In effect, the moon is the counterpoint to Namie – two forces of nature inhabiting the night in shared solitude.

There is a sudden bloom of plant life that’s an interesting CGI effect, but immediately makes me think of Aa’s “First Kiss”. Not a bad thing in itself, by any means. Suzuki Airi in a schoolgirl outfit traipsing around this set would’ve been real hot…

There is a rush of energetic orchestration towards the middle of the song – a musical bridge which is appropriately reflected by Namie standing on a physical bridge. Rather than give in for some sudden wave of arms and emoting, Namie has the good sense to keep her stillness, to let the power of the instruments and her voice stand on their own.

The view of her legs is the closest we get to a sexy moment here, but is framed in such a way that it seems distant more than inviting.

Here is a key moment that sums up the PV and song’s sensibility: Namie sees the moon…

She reaches out and cups it in her hands…

And it truly is in her hands now, glowing and still looking like a big hunk of moldy irridiscent cheese. One may assume that tidal waves destroy whole continents since the moon’s gravitation pull has been brought down to earth… but of course, that’s being silly in my rationalism.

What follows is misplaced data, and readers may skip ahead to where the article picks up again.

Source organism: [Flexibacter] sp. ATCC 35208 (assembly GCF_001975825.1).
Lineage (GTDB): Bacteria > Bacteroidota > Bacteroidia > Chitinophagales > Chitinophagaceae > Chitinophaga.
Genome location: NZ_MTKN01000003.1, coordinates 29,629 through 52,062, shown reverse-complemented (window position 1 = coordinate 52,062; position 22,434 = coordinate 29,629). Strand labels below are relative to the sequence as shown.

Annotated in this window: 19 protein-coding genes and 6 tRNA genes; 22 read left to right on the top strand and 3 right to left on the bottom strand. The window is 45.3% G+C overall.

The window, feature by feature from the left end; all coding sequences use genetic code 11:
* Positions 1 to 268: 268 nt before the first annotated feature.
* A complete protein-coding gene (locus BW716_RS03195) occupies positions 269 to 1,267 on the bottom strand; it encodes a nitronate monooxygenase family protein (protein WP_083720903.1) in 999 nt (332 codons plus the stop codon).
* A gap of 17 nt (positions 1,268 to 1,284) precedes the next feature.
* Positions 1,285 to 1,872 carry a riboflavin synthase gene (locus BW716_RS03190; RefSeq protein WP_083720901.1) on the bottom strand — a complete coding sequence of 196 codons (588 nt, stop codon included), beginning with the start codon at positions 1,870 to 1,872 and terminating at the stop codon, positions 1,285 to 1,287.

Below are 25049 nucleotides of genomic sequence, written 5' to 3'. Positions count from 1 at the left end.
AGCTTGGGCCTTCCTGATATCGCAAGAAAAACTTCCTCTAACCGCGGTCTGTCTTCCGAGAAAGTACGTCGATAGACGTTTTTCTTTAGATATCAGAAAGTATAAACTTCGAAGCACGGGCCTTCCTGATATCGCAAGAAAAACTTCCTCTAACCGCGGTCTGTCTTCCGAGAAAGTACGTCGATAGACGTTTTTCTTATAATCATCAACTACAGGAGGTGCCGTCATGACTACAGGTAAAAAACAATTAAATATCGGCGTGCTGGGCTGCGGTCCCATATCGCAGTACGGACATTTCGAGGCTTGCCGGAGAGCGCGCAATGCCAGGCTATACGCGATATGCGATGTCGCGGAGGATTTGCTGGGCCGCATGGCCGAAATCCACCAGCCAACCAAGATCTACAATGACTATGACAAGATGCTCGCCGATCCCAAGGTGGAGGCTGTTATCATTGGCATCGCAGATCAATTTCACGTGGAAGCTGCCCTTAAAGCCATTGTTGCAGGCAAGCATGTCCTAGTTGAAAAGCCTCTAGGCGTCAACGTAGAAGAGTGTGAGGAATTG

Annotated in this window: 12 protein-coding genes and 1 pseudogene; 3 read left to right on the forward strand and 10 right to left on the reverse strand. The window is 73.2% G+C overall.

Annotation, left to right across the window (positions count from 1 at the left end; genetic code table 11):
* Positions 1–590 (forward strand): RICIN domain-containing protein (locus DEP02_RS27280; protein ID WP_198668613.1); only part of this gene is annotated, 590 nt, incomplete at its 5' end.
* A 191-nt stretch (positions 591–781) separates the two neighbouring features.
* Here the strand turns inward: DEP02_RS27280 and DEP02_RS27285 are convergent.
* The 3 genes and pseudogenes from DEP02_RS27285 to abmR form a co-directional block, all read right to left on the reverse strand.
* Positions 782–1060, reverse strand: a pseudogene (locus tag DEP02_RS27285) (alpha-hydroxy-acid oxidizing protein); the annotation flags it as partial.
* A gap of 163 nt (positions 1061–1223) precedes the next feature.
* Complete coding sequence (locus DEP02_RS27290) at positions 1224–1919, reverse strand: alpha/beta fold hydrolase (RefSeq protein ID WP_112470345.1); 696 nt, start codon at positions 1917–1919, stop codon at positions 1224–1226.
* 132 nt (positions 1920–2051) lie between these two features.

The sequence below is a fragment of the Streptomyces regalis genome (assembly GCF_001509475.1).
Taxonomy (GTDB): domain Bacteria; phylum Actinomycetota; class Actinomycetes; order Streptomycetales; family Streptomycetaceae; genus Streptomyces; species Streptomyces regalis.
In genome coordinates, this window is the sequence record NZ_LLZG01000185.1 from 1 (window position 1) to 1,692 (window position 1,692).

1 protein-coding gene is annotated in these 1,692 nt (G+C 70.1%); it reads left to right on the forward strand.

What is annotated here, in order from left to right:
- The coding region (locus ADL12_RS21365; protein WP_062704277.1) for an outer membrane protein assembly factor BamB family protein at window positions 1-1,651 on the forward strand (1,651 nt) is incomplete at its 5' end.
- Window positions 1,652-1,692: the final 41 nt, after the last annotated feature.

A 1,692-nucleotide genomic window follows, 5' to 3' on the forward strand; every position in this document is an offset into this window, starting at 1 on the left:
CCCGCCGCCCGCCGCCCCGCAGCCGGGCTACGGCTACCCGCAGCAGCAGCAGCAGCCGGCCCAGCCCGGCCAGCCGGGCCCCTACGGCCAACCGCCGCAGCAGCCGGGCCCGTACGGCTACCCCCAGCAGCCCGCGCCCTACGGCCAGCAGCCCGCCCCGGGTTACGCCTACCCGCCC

This is supposed to evoke a sense of dream logic, the way shapes can assume different meanings, the ability to do the impossible… It all seems to gesture towards some kind of psychological drama, but one played completely as subtext, as if we’re in the dream with Namie and not ready to wake and question just yet.

The dream logic of the moon-grab is followed through with a scene in a forest where there seem to be two Namies walking around… Dressed in white, the left-hand Namie may well be the moon, on her own quest like Namie the waiting lover.

Is this meant to be a splitting of self, a schism in her identity? An admission that there are two very different sides of her at work in her music?

And yet she integrates, becomes one Namie…

And this being a video of passivity – of letting the dream happen to you, of allowing its power to define the moment – she of course sits down on the forest floor again to do some more singing.

Giving this song a chance, I find that the dream logic and slow progression of the PV enhances “Ningyo” greatly, pulling at me emotionally in ways I’m reluctant to pin down. Is it impending parenthood giving the lullabye extra meaning? Maybe. Is the biography of Namie informing my reading of the PV, as it does whenever Namie shows her vulnerable side? Maybe not so much.

If anything, it is the sense of fragility – the moment out of time, or frozen in time – that makes this so compelling.

The closing shot of the woodcut-like imagery is a beautiful closer, reinforcing both the idea of a historical setting as well as the work existing outside of time.

“Ningyo” is an excellent counterpart to “Can’t Sleep” – it’s a very different beast, but also manages to stand up on its own merits. Give me the schoolgirls nine times out of ten… But a beautiful night sky and a waiting lover – even if just a dream – has its own virtues, as well.